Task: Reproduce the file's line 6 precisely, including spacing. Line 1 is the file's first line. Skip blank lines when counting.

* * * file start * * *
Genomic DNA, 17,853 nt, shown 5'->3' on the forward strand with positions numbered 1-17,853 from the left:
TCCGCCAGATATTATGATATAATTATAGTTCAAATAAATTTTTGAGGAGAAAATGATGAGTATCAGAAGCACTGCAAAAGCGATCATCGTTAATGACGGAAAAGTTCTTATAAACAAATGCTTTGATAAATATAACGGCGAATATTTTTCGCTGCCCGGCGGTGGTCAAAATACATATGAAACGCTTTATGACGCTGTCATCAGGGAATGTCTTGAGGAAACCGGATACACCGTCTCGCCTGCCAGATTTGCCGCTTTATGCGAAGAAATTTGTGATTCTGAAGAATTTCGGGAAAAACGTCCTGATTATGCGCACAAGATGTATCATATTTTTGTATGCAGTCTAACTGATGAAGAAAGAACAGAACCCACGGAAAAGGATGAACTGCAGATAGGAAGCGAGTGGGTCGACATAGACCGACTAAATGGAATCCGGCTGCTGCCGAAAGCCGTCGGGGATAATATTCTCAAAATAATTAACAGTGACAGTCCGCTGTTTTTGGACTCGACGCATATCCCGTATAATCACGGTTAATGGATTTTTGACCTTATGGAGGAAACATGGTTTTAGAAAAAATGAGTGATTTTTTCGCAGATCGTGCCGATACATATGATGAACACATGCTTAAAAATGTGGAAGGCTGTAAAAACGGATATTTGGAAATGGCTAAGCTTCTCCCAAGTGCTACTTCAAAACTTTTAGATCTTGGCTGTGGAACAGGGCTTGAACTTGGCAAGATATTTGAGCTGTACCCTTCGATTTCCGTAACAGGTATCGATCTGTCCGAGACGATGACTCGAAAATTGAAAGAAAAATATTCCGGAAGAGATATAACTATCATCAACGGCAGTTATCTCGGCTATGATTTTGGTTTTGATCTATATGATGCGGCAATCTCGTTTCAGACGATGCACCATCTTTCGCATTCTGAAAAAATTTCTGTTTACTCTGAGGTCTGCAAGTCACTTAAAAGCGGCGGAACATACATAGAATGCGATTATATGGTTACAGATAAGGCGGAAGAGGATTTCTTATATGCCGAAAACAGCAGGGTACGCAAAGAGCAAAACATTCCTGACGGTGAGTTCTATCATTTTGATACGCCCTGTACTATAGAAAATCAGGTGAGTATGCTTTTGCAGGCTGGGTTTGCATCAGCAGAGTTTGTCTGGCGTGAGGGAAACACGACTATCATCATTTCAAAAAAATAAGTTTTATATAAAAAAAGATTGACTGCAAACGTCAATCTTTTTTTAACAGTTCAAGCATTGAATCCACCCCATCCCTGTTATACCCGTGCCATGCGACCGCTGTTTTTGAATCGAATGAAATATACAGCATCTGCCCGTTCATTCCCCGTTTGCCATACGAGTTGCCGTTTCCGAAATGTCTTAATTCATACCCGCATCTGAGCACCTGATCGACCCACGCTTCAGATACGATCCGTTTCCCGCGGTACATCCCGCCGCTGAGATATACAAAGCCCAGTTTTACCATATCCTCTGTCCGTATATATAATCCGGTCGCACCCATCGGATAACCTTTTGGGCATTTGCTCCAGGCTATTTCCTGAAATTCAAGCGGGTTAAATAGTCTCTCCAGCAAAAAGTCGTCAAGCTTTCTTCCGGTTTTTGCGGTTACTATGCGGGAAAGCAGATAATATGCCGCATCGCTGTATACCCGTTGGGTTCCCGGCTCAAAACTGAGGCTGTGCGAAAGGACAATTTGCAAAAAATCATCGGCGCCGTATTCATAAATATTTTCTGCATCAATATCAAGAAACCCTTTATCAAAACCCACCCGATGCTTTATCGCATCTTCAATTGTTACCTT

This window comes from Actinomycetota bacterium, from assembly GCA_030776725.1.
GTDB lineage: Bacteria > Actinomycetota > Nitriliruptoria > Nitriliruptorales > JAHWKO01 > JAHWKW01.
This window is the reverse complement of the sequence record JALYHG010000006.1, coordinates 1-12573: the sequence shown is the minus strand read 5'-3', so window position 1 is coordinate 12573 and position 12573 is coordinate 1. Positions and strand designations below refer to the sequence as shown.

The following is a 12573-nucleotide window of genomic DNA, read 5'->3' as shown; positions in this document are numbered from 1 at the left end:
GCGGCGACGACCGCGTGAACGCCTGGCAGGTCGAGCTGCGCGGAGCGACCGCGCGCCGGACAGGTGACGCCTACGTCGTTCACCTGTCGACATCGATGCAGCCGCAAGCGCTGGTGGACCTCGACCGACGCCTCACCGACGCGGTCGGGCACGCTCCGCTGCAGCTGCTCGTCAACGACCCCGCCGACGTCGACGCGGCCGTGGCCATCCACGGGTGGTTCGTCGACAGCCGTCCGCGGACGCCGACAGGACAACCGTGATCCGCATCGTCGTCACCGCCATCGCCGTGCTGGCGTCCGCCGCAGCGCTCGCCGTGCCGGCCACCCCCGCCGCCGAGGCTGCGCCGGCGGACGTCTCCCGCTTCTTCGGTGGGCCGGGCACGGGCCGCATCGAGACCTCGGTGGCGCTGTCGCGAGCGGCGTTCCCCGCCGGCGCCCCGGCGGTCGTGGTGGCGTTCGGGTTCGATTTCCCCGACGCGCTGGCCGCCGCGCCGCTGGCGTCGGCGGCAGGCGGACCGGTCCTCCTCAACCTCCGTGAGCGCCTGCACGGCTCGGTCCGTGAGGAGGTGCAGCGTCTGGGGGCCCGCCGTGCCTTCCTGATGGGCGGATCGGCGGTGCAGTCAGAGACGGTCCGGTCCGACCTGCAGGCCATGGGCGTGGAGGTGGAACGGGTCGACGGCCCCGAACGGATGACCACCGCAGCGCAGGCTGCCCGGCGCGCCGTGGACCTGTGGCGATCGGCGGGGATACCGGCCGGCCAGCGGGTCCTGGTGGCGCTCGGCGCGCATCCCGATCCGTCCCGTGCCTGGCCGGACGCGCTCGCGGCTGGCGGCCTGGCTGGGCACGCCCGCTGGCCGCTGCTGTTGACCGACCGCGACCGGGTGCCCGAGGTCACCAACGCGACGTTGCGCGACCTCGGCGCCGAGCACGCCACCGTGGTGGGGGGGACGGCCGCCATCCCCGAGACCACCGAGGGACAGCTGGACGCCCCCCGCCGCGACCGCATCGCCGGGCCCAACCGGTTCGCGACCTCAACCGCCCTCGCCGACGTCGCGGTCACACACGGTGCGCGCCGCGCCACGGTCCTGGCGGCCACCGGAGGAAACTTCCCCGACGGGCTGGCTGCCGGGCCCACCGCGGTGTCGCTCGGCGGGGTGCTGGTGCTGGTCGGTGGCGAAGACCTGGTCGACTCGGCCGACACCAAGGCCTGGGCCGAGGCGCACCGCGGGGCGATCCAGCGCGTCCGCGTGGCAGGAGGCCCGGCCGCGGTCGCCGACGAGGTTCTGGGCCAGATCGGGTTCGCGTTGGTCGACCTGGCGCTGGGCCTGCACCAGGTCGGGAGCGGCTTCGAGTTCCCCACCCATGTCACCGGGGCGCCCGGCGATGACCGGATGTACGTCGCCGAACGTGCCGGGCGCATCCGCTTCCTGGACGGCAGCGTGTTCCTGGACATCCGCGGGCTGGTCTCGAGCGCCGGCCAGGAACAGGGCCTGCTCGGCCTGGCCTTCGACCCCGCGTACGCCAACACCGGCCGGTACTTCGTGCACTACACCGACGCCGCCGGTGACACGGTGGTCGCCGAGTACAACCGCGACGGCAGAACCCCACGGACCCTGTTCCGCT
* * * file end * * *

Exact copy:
The following is a 12573-nucleotide window of genomic DNA, read 5'->3' as shown; positions in this document are numbered from 1 at the left end: